Tuesday, December 1, 2009

We Dont Need No Stinking Licenses

Since Topps secured the license to be sole producer of baseball cards for the coming years, Upper Deck has gone on a signing spree that should make a lot fans happy. Its funny that now that the license to produce cards with logos and team names is gone, all the players are starting to come around and sign autograph deals. Personally, I hate exclusivity in any shape or form, but in this case with the license, it may actually work out better.

So far, UD has signed contracts with key pieces of the Yankees World Series Championship teams, as well as announcing that Joe Jackson will be in their products now that the rules have changed. In my opinion, the Joe Jackson news is AS important as the signings of Rivera, Pettite, Posada, and company, mainly due to the buzz it created over Prime Cuts last year. As we saw with Prime Cuts, licenses mean little to nothing when you have a good product, and with Exquisite Baseball coming our way, it should be interesting to see if UD can live up to the billing.

I will say this, in previous years before the license was lost, UD baseball has been mediocre at best. With Football at the forefront of the competition by a mile, Baseball didn’t have the same pizzazz at all. Products were flat, prices were high, and design wasn’t top notch. Now that they don’t have to play by the same rules, hopefully they can fill in those gaps with signatures from star players who don’t normally sign (Rivera), and retired players who are banned from production (Jackson and possibly Rose).

With many of the players garnering less value than normal because of the economy, baseball sets will need a jump start if they are going to continue to attract collectors. Although I don’t think the Yankees and Jackson are the only answer to the problem, its definitely a start. What UD baseball will have to prove is that they can function at the same level as a set like Topps, focusing more on great photography and design to make up for the fact that no logos will be able to be used. Prime Cuts did a great job of that, especially considering that Baseball players are known more for their likeness rather than the jersey they wear.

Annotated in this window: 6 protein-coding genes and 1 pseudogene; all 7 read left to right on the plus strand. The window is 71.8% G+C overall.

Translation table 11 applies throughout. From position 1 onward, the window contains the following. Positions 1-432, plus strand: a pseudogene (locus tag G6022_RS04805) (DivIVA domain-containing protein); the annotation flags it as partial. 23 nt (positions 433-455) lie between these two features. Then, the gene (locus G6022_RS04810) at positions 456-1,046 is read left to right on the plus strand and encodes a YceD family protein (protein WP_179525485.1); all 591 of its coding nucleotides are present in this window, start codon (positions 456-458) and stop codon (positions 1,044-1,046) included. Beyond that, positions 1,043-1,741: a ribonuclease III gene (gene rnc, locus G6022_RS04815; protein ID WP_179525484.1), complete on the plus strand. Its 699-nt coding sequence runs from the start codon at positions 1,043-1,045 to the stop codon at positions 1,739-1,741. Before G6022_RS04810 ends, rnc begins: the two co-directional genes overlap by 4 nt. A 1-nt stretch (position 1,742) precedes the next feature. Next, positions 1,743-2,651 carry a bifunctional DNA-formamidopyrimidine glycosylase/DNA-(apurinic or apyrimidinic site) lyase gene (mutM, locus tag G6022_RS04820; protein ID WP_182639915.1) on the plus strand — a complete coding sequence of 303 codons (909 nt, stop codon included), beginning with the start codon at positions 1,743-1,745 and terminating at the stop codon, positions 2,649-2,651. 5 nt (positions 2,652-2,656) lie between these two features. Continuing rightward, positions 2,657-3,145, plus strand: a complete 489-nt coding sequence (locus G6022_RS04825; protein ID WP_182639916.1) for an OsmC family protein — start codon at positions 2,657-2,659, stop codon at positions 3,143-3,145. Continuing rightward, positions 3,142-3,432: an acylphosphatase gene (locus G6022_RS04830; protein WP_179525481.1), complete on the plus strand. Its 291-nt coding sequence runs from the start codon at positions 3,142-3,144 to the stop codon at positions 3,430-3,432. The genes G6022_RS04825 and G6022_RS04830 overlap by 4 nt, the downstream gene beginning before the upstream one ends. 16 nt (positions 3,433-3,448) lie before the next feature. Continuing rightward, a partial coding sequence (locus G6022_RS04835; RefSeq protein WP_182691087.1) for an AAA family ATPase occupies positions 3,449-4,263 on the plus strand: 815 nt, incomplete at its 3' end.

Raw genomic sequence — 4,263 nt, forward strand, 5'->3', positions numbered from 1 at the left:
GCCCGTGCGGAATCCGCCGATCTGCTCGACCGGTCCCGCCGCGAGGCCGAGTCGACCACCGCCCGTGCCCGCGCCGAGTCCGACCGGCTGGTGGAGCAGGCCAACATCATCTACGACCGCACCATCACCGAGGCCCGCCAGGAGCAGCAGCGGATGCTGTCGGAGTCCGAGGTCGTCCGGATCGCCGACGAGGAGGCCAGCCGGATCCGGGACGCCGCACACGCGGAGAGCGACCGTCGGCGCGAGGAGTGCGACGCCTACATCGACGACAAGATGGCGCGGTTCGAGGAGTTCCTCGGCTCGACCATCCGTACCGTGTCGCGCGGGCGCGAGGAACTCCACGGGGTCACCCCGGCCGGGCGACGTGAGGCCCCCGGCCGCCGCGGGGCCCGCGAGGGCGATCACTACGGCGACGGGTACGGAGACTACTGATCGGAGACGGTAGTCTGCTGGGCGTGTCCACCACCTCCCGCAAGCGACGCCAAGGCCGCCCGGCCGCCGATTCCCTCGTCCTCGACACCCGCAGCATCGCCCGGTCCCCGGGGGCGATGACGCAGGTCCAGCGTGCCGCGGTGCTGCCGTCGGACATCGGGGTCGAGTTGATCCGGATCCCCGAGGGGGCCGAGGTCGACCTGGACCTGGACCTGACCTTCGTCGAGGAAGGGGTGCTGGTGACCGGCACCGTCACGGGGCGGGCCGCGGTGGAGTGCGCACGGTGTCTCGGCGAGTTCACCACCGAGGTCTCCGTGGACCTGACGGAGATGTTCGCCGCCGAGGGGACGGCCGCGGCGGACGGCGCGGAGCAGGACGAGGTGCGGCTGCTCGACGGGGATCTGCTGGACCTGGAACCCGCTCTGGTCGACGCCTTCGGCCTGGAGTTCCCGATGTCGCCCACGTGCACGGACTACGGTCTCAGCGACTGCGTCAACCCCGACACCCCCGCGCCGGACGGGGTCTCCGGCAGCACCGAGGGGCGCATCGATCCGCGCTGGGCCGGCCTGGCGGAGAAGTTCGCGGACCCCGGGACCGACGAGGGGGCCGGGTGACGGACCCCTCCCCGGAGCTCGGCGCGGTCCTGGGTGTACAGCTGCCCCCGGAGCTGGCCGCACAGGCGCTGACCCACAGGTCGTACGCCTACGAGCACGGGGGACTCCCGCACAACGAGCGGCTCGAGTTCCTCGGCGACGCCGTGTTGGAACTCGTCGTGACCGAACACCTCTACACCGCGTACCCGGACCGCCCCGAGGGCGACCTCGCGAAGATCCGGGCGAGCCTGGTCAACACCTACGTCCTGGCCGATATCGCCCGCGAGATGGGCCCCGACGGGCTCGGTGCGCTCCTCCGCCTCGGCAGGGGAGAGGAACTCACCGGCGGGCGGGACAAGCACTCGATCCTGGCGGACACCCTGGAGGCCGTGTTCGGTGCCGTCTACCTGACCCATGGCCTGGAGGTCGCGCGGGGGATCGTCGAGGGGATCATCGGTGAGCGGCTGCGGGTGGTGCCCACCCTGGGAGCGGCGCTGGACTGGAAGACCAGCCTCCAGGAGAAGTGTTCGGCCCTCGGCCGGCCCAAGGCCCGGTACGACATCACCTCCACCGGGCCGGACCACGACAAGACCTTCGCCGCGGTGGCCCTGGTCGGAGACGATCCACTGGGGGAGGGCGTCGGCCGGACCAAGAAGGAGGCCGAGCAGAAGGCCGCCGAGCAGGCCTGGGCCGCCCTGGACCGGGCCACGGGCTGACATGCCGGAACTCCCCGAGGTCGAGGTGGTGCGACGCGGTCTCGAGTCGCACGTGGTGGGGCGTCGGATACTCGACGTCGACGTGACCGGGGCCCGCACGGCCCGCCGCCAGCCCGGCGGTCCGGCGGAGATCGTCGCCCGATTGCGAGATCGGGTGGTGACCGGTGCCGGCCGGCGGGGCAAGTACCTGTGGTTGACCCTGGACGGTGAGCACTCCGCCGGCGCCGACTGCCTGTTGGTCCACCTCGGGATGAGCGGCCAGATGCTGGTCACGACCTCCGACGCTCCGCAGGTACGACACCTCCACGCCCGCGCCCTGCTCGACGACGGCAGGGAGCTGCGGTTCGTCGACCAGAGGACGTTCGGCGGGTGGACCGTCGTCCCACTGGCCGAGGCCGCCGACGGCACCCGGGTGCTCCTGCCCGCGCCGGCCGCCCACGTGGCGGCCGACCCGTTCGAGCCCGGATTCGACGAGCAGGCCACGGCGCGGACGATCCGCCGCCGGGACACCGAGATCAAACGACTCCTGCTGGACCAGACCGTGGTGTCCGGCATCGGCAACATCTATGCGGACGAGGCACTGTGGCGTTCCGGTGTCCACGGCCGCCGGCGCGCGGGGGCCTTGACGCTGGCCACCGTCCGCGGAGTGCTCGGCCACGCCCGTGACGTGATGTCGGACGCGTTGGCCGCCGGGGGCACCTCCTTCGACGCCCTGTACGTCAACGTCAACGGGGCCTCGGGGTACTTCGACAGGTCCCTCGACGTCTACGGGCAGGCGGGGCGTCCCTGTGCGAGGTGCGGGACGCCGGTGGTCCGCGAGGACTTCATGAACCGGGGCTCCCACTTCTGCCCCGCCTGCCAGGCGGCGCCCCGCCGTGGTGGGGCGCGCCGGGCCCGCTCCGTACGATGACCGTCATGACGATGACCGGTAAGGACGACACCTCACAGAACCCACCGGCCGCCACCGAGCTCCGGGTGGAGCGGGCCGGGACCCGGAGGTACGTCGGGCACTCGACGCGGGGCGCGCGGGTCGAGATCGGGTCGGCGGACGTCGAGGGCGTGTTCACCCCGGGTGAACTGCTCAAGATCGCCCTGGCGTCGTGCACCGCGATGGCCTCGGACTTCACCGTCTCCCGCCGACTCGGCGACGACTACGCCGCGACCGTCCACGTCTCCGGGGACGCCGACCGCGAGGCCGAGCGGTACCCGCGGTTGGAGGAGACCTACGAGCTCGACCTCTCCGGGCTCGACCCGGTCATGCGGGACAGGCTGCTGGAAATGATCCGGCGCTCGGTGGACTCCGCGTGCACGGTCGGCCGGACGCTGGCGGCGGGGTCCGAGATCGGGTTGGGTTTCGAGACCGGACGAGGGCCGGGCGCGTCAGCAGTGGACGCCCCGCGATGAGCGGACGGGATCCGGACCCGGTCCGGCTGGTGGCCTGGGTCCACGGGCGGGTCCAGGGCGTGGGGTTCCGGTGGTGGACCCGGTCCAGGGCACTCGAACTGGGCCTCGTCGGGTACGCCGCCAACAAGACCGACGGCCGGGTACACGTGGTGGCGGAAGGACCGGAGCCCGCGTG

The starting point is definitely the success of Exquisite Baseball, and how well Upper Deck can get the set to the level of its Basketball and Football products. Exquisite Football is the best of the year because of the prestige of the name, design of the set, and content of the cards, which means that Baseball has big shoes to fill after the disaster that was the Exquisite Rookies set of 2008. However, with the 2006 Exquisite Baseball redemption set to build from, these cards could be amazing, or they could easily suck. Lets hope, for the sake of competition, that everything turns out great. As it stands right now, Im not going to say much more until I see the results.


  1. You missed the part where Donruss got sued by MLBPA for crossing the line with Prime Cuts. UD will be walking a tight rope with finding good photos minus logos or team likenesses.

    I loved Prime Cuts, and think logos are overrated for the most part. But I'm not a team collector and that could really hurt value.

  2. Very well thought and written take on the situation. Despite the overwhelming amount of postings on this topic of exclusivity all over the blogosphere, somehow I never get tired of reading about it.